Candy Crush in the Desert: Where Faith and Culture Meet

The Shrine of the Most Holy Redeemer in Las Vegas, NV…with the Luxor in the background. Talk about a faith-culture contrast in the desert.
Speaking of faith and culture in the desert: The Shrine of the Most Holy Redeemer in Las Vegas, NV…with the Luxor in the background.

When I think of characteristics that first attracted me to the Paulist Fathers, the Paulist preference I observed of meeting the culture where it is and affirming what is good in it has always been a big factor.

I find that my awareness of the faith-culture dynamic is hyped-up during Lent. I ponder the ways in which Lent and our culture may or may not get along.

Think of that classic Lenten spiritual image of the desert, that place where Jesus prayed and fasted for 40 days. What I immediately observe about the desert is its tendency to be void of “things”; access to many of our usual services and luxuries is generally not possible. I could bring a smartphone and play Candy Crush or 7 Little Words for a while, but the battery would die out. I’d need a big ol’ bag of extra chargers. One could set up a House of Cards streaming marathon on the big screen, but you’d need an extremely long power cord, and I suppose an ethernet cable as well.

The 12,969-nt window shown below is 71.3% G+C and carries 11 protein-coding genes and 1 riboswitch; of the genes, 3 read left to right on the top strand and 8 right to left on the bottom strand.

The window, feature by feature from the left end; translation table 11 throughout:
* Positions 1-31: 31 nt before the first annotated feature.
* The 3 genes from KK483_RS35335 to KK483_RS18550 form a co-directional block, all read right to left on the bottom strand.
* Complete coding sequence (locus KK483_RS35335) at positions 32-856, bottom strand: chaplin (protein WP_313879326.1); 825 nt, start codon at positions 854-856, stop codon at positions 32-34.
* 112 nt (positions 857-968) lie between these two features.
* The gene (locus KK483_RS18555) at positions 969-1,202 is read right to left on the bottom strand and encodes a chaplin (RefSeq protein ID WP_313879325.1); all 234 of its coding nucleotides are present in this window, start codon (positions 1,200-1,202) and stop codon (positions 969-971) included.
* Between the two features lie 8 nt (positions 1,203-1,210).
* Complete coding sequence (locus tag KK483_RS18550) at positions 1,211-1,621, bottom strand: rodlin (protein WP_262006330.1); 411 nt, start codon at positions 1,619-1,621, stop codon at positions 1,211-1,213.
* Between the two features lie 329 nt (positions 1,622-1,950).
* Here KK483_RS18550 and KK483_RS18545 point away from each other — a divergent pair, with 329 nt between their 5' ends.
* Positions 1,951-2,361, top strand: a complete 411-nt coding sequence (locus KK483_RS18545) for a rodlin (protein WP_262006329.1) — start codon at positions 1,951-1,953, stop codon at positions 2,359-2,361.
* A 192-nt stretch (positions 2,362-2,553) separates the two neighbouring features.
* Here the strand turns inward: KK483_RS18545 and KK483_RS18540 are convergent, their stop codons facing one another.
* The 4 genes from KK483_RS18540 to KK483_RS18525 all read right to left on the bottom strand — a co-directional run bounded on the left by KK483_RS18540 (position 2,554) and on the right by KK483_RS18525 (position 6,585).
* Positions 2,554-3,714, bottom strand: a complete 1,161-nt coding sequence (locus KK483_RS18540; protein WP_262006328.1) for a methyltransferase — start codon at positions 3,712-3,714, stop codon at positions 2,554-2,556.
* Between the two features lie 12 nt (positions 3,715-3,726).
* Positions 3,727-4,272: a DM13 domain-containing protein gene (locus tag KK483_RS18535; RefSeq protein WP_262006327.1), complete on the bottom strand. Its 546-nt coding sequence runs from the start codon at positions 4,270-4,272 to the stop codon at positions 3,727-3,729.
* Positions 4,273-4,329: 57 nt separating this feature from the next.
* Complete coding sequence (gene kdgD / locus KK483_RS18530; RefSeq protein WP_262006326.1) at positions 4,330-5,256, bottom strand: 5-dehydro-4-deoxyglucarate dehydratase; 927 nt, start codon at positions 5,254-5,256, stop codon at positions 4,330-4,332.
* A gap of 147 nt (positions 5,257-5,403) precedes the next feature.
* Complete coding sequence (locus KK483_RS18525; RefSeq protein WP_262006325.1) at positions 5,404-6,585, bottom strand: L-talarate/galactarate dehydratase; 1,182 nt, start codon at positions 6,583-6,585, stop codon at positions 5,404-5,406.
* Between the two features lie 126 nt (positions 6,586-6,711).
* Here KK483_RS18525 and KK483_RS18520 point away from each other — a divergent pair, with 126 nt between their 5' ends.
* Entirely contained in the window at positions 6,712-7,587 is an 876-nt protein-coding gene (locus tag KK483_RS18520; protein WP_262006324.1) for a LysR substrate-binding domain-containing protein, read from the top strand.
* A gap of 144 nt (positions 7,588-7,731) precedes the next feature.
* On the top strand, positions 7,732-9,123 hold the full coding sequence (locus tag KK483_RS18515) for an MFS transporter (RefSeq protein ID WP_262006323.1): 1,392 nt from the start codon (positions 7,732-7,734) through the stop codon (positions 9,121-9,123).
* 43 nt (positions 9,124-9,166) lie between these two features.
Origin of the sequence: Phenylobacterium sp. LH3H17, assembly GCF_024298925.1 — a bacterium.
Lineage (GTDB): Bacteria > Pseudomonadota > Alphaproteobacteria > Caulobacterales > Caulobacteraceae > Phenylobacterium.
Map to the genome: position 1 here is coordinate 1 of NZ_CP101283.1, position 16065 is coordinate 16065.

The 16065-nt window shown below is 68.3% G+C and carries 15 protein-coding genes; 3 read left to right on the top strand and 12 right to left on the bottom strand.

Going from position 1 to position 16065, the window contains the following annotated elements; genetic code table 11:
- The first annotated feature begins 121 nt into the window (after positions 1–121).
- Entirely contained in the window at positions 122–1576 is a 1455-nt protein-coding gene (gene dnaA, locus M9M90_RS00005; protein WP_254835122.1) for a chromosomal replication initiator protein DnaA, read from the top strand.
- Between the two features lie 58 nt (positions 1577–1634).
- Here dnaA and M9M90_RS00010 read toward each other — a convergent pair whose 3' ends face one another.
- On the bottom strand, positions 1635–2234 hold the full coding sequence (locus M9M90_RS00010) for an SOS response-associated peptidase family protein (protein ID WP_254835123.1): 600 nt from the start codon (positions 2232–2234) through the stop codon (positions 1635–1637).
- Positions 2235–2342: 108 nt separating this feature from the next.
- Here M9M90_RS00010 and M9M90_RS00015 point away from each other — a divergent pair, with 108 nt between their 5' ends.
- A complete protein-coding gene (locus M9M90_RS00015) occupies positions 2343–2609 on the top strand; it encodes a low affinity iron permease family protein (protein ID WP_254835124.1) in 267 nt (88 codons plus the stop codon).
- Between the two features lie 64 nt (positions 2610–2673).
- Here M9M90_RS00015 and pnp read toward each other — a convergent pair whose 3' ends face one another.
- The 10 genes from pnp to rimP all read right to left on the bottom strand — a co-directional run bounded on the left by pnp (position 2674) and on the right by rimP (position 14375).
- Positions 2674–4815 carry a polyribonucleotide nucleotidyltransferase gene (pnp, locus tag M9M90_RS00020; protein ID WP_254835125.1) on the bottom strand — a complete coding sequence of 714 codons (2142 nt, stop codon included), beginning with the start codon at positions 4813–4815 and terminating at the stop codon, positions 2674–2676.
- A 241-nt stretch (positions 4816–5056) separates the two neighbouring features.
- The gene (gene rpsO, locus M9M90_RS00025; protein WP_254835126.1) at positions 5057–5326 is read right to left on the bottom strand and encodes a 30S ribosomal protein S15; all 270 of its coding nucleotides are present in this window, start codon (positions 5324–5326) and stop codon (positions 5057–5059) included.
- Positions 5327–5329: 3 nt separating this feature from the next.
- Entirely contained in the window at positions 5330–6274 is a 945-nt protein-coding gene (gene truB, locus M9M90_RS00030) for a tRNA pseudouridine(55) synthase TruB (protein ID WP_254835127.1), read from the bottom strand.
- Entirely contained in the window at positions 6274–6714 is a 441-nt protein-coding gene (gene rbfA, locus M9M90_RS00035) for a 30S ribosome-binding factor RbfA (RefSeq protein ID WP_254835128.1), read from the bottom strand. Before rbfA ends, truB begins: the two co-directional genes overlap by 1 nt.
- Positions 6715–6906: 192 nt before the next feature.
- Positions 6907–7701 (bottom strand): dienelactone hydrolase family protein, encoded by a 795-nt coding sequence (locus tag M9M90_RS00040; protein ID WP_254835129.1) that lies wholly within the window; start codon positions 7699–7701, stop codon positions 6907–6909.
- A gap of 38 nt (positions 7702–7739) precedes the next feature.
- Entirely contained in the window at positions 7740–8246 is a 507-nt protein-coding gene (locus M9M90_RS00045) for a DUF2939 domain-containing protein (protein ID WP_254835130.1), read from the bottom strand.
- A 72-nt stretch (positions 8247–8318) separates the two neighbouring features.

Especially in reference to the technological sphere – our reliance upon which seems to be a hallmark of American-Canadian-Western culture – our culture can be cumbersome. Its ability to adapt is limited by the God-ordered nature of…nature.

The desert demands that we enter into it on its own terms. The fewer things that “work” in the desert, the more the bare necessities alone have a place in the desert-wanderer’s backpack.

Is this a perfect analogy with the Lenten spiritual life? Yes and no. Yes, I do find that I need to cut away from things and find some time for silence to simply be with God, just as I am; no distractions. I do from time to time need to have nothing but the necessities of life to remind myself of my total reliance on God, and of my need for thanksgiving for all that I have. But “no,” the analogy is not complete, in that I don’t think I could put a hard and fast rule on technology not having a place in the Lenten experience. As we can affirm culture for the principles (and people) it values, I think technology can be particularly affirmed for its potential to foster access to the spiritual and the transcendent. I mean, I am typing this, right?

Thoughts welcome…